6. How are messages sent around the body?
One way messages are sent around your body is by the nervous system and electrical impulses.
If you touch something hot, nerves in you hand send an electrical message to your spinal cord along cells called neurons. The spinal cord processes the message and almost instantly sends a message back to your arm muscles to contract, which pulls your hand away from the hot object.
Another way messages are sent around the body is by hormones.
Hormones are chemicals that are made by glands (like the pancreas or pituitary) and released into the blood when they are needed. The blood carries hormones all around they body to where they are needed.
Hormones make things happen in the body.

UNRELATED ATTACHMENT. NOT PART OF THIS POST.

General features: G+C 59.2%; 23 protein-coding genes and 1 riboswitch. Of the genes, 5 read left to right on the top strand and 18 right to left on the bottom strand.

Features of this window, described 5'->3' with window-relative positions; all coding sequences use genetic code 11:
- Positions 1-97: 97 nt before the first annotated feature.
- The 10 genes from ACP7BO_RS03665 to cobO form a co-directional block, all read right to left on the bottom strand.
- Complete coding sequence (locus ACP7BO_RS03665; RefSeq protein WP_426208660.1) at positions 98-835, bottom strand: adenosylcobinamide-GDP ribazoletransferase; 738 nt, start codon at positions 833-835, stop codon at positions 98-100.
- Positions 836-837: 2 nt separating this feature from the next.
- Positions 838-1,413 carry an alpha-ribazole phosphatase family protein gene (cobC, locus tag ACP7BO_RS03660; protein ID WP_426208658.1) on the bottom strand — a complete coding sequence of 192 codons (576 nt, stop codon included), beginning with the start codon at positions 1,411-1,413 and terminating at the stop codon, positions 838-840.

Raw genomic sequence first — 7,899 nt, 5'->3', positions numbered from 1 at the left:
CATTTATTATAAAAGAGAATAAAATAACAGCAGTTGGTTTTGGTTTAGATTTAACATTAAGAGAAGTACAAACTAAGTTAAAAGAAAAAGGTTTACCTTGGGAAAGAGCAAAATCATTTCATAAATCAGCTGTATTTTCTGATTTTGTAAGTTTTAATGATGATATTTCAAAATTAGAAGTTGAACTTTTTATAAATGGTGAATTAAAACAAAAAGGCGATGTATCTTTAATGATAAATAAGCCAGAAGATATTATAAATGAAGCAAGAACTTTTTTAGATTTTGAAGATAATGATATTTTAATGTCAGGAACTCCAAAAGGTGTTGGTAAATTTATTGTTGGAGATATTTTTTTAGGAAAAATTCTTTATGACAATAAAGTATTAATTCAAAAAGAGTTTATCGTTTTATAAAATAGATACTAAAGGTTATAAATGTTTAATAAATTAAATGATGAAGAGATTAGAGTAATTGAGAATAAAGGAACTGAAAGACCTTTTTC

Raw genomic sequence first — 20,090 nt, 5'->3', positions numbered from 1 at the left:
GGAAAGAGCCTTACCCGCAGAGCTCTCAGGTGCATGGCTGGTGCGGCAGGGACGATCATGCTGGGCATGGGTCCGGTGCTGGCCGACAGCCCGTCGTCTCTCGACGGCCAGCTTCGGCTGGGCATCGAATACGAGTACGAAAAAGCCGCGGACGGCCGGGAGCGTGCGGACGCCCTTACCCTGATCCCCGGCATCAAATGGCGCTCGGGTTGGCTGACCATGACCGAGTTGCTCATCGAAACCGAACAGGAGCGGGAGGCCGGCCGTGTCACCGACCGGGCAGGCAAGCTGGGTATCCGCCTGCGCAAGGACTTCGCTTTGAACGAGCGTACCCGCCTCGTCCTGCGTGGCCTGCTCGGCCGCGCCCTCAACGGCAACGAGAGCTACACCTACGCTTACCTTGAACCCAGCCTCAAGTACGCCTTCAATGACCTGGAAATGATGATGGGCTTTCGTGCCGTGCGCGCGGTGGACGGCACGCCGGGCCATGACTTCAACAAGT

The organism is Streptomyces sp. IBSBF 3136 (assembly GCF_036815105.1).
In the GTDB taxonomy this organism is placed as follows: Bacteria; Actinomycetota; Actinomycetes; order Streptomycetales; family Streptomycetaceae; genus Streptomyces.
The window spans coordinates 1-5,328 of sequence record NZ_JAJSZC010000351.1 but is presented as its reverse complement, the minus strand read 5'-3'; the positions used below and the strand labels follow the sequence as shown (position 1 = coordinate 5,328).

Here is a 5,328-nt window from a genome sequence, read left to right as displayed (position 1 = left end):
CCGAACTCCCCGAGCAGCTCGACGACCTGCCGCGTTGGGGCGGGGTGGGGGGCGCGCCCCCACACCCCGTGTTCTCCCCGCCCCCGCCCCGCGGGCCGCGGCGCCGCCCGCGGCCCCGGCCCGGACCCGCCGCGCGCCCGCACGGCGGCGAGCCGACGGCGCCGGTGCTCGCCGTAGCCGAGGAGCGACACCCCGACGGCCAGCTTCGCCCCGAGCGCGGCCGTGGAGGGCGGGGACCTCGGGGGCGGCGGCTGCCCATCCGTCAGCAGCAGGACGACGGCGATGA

Adrenalin is released when you get a fright or are in a stressful situation. It makes your pupils dilate, blood be sent to your muscles and your energy production to speed up. This is all so you are ready to “fight” or “flight” (run away).
Melatonin is produced by your body when it is dark. Higher levels of melatonin make you feel sleepy, lower levels make you wake up. In teenagers melatonin is made a few hours later than in adults - this makes teenagers want to go to bed later and walk up later than adults.
The gut is the body’s largest hormone-producing organ, releasing more than 20 different peptide hormones. Some of these and their sites of production are shown.
Electrical impulse: Charged signals that flow through the spinal cord and nerves.
Spinal cord: Thick bundle of nerves in the spine that connect the brain to nerves in the rest of the body.
Hormone: Chemical signals in the body.
Gland: Organ that makes and releases hormones.
Adrenalin: Hormone responsible for the fight or flight response.
Melatonin: Hormone responsible for when we sleep and wake up.